When it comes to renovating, a key consideration must always be ‘bang for buck’. Unfortunately, whether renovating for function or aesthetics, costs can quickly skyrocket, so it pays to be organised, have a sound understanding of what’s involved and what you want to achieve from the project.
Architect Anthony Maiolo has a wealth of experience in bespoke residential buildings, from modern to heritage, rebuilds and new homes; but when it comes to renovations, his advice is to focus on areas that will make the biggest impact and always maintain function over aesthetics.
“Function, in my opinion, is the most important thing to get right. Whether it be the layout of the home, use of natural light, the design and flow of the spaces – getting this right is the most important aspect of a renovation. It doesn’t matter how nice the aesthetics are, the house just won’t be an enjoyable place to live if it doesn’t function properly,” he said.
Anthony created Luxitecture in 2012 after beginning his career in commercial design, but quickly realised his passion was in residential. He now oversees a full design service for clients, from the initial meeting to discuss plans through to drawing up the design and managing the project. In addition to his work with Luxitecture, Anthony works with a team of contractors at Little Drafting Co. in Sydney to assist with project design and review plans for quality and accuracy.
No two properties are the same, but when it comes to renovations, Anthony and his colleagues recommend staying within the constraints of the original building as much as possible in order to create the most cost effective transformation. Curb appeal, kitchen and bathrooms as well as outdoor entertaining areas are often on the renovator’s hit list for this reason.
“I have found limiting changes to the building footprint helps, this eliminates ground works for foundations and drainage. Working with the existing layout as much as possible also
helps; it’s tempting and easy to delete 80 per cent of the walls and reconfigure the house, but this escalates the cost greatly,” he said.
“The best results I have seen are houses that require limited new construction and limited structural changes, as this allows our clients to spend more money on finishes and upgrades which is what the buyers are looking at.”
There is no shortage of inspiration for would be renovators these days, with an abundance of apps and online sources exposing us all too many and varied ways of living, but the practicalities remain. Property Portfolio asked Anthony his top tips for property owners embarking on a renovation project:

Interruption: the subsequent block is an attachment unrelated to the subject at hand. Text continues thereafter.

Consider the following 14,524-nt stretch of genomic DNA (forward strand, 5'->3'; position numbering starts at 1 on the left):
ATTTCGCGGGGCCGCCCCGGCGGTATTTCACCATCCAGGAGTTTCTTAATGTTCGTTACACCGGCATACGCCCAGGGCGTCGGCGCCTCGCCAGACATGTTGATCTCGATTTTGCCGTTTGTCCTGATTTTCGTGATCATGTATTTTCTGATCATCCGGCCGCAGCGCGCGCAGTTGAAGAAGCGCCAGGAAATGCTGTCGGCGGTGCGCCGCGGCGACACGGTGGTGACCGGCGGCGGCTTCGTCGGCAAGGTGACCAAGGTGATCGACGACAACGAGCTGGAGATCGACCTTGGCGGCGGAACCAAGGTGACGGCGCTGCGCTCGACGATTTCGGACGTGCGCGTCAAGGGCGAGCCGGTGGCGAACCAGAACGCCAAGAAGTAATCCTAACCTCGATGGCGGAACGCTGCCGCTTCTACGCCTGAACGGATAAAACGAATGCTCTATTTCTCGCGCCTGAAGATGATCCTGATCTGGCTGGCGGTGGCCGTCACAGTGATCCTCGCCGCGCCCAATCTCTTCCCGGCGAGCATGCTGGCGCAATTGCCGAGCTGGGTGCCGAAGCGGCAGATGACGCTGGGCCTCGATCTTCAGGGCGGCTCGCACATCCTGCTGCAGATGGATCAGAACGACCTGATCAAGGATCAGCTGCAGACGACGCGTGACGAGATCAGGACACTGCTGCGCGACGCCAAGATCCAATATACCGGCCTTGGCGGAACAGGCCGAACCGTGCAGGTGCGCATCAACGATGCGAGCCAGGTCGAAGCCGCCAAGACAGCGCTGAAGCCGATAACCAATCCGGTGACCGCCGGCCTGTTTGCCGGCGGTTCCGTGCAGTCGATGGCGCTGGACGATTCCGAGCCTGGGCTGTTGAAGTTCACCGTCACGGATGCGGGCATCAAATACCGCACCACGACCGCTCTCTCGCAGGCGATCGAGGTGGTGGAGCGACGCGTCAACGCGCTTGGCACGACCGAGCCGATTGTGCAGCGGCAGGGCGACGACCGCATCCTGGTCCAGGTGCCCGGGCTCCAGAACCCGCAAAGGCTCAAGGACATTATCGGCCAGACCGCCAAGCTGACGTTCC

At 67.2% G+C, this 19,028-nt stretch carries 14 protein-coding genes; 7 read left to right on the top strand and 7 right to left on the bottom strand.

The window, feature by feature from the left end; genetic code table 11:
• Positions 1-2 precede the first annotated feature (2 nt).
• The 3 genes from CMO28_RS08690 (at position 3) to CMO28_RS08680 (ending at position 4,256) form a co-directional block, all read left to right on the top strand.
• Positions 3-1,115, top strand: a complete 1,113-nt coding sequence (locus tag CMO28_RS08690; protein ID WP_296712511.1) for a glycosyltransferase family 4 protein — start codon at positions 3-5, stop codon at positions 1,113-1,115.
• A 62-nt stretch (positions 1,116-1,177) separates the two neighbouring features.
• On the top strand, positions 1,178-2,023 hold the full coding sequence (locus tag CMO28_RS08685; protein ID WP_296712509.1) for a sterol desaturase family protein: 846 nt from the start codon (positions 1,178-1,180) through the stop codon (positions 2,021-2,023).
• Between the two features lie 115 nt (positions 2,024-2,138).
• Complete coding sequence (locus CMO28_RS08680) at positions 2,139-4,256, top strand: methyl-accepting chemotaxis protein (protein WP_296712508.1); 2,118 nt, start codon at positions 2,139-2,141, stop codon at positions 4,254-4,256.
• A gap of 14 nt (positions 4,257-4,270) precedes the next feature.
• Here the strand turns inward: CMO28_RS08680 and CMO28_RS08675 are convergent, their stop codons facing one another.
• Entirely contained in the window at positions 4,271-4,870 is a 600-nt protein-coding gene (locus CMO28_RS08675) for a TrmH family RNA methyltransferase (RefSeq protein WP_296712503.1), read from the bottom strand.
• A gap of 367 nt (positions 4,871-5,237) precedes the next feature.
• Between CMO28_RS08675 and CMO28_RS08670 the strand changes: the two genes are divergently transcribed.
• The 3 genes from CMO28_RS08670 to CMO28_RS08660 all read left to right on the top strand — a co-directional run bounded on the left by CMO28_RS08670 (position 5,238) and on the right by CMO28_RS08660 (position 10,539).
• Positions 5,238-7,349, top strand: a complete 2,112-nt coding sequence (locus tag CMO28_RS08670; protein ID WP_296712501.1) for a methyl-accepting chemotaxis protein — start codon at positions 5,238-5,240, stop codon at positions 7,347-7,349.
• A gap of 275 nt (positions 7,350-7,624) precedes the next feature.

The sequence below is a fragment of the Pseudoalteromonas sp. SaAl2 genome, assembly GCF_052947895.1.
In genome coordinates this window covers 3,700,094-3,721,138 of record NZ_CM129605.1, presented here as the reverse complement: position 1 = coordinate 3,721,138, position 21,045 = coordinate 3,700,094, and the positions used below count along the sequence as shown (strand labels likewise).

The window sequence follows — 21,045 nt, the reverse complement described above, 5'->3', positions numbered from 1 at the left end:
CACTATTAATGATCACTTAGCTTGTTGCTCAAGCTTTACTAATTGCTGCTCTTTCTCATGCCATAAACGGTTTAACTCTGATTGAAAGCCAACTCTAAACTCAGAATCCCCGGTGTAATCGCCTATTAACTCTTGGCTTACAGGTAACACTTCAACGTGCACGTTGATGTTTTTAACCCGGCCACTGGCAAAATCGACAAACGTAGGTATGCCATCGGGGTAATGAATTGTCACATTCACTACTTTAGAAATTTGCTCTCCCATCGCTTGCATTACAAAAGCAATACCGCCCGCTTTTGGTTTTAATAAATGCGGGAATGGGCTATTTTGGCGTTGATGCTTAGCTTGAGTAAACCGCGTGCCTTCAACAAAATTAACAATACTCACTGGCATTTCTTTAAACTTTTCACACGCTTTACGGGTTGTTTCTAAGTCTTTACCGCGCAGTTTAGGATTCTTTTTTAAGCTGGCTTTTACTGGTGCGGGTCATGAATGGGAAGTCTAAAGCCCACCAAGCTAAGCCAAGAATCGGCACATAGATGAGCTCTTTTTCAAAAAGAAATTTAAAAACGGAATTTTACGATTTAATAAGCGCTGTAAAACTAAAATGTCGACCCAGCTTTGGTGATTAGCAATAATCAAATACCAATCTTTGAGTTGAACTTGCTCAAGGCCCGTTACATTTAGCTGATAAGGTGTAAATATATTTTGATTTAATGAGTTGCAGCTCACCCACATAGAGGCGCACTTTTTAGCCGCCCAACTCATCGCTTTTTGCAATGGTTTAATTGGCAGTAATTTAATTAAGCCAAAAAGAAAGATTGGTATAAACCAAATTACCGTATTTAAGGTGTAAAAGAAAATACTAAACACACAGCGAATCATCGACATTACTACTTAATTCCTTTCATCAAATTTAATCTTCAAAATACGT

Set a budget
Most firms have a good idea on what can be achieved for a certain budget, so they will be able to advise whether your ideas are achievable before you go any further.
Set the brief
What are you trying to achieve with the renovation? Define the things you want and separate them from what you need, so your architect can focus on the main objectives. The brief will evolve as the design progresses but having a clear goal from the outset will help you achieve a better result and can also reduce the overall cost.
Find someone with a portfolio of work similar to what you are after
For example, if you are looking to do a small renovation, look for someone who has plenty of experience with that. Similarly, if you want to make a big impact, look for companies that do large scale transformation projects. This is not because other companies do not have the skills to undertake your job, but that their business may not be set up for what you need. Someone who works in large scale renovations is not only going to have more knowledge and experience in that type of project, but more importantly, will also have engineers and builders who are best suited for that work. I can’t stress enough how important it is to have the right team of people working together on your project.
Understand the services offered by your architect
Clearly define your involvement. You may be someone who is prepared to get largely involved in the project, including selecting materials and products, and assisting the builder and trades with questions and queries throughout the job. If that’s the case, you may require high level plans only, just enough for approvals and to get you started and this will be reflected in the architect’s price. On the other hand, you may be time poor, have limited knowledge in the industry and prefer someone else takes care of everything for you. In this case, the architect will prepare extremely detailed plans, schedules and specifications. They will visit the site regularly and administer the builder’s contract. The cost difference between these services are incomparable, so make sure you understand what you are paying for.